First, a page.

After Stan & Ollie finished, all I could think of was Bohemian Rhapsody. This was not unusual for me at the time. Bryan Singer’s travesty that we were politely referring to as a “movie” had really wormed its way into my psyche. Not just because it was so bad— and it was so unbelievably bad— but also because everyone seemed to like it. When I asked anyone why their answer was “it’s about Queen, why wouldn’t I like it?”
This shouldn’t surprise me, of course, people love biopics. There’s something exciting about seeing people who were real brought to life on screen. The issue is that biopics are often awful. There exists, I think, a desire to capture every part of a person’s life. Continue reading
I confess that when I heard a small indie film about the life of author Lee Israel was to star Melissa McCarthy I was confused. McCarthy is not generally associated with drama. Her wheelhouse is comedy. Melissa McCarthy led comedies tend to range from the very good Spy to the adyssmal Happy Time Murders but more often than not they are like the forgettable Life of the Party.
I had McCarthy pigeonholed. Her identity and range as a performer were limited to comedy in my mind. I dismissed her, skipped her movies when they were in theatres, thought of her as less than she really was. I know I am alone in this misconception, I have a plethora of dismissive internet articles that say exactly that but with a much higher word count. Continue reading
I must start this out with a confession: I am someone who is prone to hyperbole. It will worm its way into my everyday interactions. In fact, one might say that I am liberal with my hyperbolicity— non-literal exaggerations can be found in the way I discuss, describe, act, and recount; in the way I exist.
However, when it comes to hyperbole, there is no place I use it more than in my descriptions of films. “It’s the most fun ever”, I might say about a movie that’s pretty fun, but the most ever? Probably not. However, in 2018 there was one film that was the receiving end of more hyperbole than any other: Bohemian Rhapsody.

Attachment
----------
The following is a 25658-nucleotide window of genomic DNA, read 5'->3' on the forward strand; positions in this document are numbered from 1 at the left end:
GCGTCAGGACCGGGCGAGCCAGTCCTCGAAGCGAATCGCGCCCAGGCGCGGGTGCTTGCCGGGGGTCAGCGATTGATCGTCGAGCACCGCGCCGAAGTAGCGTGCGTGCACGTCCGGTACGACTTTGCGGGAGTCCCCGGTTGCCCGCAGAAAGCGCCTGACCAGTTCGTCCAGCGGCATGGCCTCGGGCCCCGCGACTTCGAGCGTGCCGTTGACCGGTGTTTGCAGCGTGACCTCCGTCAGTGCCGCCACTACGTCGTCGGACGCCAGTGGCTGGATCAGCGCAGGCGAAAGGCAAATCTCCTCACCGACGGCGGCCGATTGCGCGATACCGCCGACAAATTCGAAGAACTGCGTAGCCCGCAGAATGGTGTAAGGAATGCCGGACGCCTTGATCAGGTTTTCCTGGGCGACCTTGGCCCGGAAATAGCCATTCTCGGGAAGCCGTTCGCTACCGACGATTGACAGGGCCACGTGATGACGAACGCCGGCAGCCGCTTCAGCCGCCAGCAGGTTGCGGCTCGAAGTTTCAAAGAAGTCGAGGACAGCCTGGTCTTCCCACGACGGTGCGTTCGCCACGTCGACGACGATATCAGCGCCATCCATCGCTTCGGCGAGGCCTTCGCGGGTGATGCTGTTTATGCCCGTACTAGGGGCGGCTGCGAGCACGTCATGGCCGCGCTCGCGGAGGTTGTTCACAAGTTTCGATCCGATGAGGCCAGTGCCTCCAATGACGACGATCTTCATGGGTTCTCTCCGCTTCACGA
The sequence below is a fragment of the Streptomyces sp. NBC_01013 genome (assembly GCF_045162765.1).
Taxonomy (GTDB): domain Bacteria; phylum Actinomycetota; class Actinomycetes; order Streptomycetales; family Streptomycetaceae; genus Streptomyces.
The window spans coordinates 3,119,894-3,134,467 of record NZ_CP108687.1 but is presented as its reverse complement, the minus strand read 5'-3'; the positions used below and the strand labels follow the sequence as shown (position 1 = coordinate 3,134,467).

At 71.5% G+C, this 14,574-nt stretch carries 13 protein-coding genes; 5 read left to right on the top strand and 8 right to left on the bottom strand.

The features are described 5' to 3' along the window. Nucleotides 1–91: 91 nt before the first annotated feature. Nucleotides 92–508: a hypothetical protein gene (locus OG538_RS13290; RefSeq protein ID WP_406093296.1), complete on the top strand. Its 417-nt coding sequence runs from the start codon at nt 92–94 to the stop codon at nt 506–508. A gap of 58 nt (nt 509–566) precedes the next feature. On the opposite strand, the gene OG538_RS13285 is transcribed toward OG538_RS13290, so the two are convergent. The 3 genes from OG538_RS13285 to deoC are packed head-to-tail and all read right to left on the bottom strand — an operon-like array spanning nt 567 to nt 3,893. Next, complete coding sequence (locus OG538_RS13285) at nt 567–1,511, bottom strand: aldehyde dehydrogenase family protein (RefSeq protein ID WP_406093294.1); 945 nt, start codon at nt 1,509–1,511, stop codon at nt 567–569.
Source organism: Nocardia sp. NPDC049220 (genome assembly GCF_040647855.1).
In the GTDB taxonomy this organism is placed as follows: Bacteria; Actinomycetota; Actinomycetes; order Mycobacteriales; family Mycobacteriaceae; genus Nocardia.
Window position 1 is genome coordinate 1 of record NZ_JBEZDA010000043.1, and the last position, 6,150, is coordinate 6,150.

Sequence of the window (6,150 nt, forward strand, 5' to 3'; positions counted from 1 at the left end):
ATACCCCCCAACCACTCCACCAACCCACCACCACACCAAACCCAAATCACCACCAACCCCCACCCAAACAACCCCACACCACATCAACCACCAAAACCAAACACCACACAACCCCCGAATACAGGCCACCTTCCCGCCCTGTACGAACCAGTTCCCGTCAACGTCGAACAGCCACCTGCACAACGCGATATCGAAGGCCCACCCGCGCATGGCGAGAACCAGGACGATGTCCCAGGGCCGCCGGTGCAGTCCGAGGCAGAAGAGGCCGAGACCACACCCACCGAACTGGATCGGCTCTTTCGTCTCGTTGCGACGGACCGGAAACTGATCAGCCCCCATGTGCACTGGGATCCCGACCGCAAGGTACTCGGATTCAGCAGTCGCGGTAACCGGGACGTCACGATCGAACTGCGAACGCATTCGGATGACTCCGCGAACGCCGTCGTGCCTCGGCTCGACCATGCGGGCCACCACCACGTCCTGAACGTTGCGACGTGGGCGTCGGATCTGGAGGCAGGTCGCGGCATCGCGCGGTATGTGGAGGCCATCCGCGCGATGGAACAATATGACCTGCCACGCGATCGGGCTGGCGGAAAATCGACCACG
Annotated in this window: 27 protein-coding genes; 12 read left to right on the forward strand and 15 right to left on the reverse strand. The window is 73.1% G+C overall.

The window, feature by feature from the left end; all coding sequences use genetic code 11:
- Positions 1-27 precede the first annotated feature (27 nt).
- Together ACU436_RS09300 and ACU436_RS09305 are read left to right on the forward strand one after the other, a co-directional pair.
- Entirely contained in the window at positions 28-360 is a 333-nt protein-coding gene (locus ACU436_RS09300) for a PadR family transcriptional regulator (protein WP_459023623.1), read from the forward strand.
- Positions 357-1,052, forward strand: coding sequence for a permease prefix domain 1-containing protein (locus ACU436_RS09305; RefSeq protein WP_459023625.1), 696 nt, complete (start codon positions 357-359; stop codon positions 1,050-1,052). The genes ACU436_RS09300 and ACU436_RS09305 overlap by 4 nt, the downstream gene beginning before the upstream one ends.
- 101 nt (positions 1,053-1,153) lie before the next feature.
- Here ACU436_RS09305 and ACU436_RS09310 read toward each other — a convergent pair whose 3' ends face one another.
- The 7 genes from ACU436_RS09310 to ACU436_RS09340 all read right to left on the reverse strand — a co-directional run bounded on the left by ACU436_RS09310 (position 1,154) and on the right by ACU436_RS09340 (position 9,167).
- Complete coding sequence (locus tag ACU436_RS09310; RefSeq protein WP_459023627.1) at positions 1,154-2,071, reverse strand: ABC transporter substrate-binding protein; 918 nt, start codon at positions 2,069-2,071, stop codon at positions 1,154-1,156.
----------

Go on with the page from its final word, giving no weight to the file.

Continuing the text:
This hyperbole was exclusively negative. Some descriptions I threw around included “the worst”, “actual trash”, “fully awful”, and “scum on the bottom of my shoes”. In an informal year in review I even went so far as to express my wish to strike it from history, calling it “cultural cancer masquerading as a film”. I’ll admit that the last one is probably one step too far, cancer is no laughing matter.
Then again, neither is Bohemian Rhapsody.
Of all the oddly specific sub-genres out there my personal favourite is, without a doubt, the “boy and his (insert strange creature that they befriend here)” coming-of-age film. In these films a child, usually a boy but sometimes a girl, finds a strange fantasy or science-fiction creature that is not of this world who they form an unlikely bond with.
It’s a sub-genre whose catalogue includes great films like E.T the Extra-Terrestrial, Pete’s Dragon and Flight of the Navigator. Whole franchises are built out of it; the Pokémon movies the live-action Transformers (especially the recent Bumblebee) are just two examples. If I had to choose a personal favourite it would be The Iron Giant. If I had to choose a second favourite it would be 2010’s How to Train Your Dragon. Continue reading
If I had a dollar for every time I thought “are you kidding me” while watching Green Book I would have made enough money to bribe of every critic who voted on the Golden Globes to retract every award they gave it (save for Best Supporting Actor for Mahershala Ali because he’s pretty good). You may respond “well that seems a tad harsh, it can’t be that bad” and that would be a fair response. Green Book is a perfectly pleasant way to spend an afternoon.
It’s competently constructed; the actors do the best with the material they are given; it borders on rewarding sometimes. However, the rest of the time Green Book is a crushingly uninspired film that is so desperate to please everyone that it ends up a toothless. Green Book presents itself as a progressive film, but in reality, is a hollow reminder that despite taking huge leaps in terms of diversity (Black Panther, Blackkklansman, Crazy Rich Asians) Hollywood is still deeply regressive. Continue reading